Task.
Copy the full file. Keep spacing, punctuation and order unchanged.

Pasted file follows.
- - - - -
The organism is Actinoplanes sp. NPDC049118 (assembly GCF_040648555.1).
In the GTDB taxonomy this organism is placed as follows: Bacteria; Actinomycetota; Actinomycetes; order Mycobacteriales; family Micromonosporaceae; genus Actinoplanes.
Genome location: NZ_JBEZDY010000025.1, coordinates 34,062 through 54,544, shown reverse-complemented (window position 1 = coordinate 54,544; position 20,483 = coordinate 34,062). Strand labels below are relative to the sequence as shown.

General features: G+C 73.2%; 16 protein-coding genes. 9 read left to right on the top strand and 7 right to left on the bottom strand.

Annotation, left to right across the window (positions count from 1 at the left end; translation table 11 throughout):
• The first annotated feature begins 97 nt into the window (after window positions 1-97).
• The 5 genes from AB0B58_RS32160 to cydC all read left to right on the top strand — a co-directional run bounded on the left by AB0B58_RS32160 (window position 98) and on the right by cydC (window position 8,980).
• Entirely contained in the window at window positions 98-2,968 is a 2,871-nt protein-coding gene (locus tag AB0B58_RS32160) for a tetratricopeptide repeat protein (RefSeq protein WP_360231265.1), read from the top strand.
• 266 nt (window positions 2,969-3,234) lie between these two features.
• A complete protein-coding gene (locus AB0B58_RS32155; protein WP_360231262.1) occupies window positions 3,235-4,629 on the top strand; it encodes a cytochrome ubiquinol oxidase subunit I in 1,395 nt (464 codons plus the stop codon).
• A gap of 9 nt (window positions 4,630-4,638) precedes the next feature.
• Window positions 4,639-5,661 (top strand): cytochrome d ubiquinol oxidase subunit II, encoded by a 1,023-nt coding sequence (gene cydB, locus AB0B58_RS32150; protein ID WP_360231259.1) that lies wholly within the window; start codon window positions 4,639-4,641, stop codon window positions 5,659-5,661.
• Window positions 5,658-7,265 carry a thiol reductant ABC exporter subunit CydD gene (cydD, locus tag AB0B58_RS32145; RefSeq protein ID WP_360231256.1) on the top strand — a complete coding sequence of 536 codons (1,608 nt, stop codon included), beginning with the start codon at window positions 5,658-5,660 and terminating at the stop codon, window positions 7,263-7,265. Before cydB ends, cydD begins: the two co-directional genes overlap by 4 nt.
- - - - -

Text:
The organism is Actinoplanes sp. NPDC049118 (assembly GCF_040648555.1).
In the GTDB taxonomy this organism is placed as follows: Bacteria; Actinomycetota; Actinomycetes; order Mycobacteriales; family Micromonosporaceae; genus Actinoplanes.
Genome location: NZ_JBEZDY010000025.1, coordinates 34,062 through 54,544, shown reverse-complemented (window position 1 = coordinate 54,544; position 20,483 = coordinate 34,062). Strand labels below are relative to the sequence as shown.

General features: G+C 73.2%; 16 protein-coding genes. 9 read left to right on the top strand and 7 right to left on the bottom strand.

Annotation, left to right across the window (positions count from 1 at the left end; translation table 11 throughout):
• The first annotated feature begins 97 nt into the window (after window positions 1-97).
• The 5 genes from AB0B58_RS32160 to cydC all read left to right on the top strand — a co-directional run bounded on the left by AB0B58_RS32160 (window position 98) and on the right by cydC (window position 8,980).
• Entirely contained in the window at window positions 98-2,968 is a 2,871-nt protein-coding gene (locus tag AB0B58_RS32160) for a tetratricopeptide repeat protein (RefSeq protein WP_360231265.1), read from the top strand.
• 266 nt (window positions 2,969-3,234) lie between these two features.
• A complete protein-coding gene (locus AB0B58_RS32155; protein WP_360231262.1) occupies window positions 3,235-4,629 on the top strand; it encodes a cytochrome ubiquinol oxidase subunit I in 1,395 nt (464 codons plus the stop codon).
• A gap of 9 nt (window positions 4,630-4,638) precedes the next feature.
• Window positions 4,639-5,661 (top strand): cytochrome d ubiquinol oxidase subunit II, encoded by a 1,023-nt coding sequence (gene cydB, locus AB0B58_RS32150; protein ID WP_360231259.1) that lies wholly within the window; start codon window positions 4,639-4,641, stop codon window positions 5,659-5,661.
• Window positions 5,658-7,265 carry a thiol reductant ABC exporter subunit CydD gene (cydD, locus tag AB0B58_RS32145; RefSeq protein ID WP_360231256.1) on the top strand — a complete coding sequence of 536 codons (1,608 nt, stop codon included), beginning with the start codon at window positions 5,658-5,660 and terminating at the stop codon, window positions 7,263-7,265. Before cydB ends, cydD begins: the two co-directional genes overlap by 4 nt.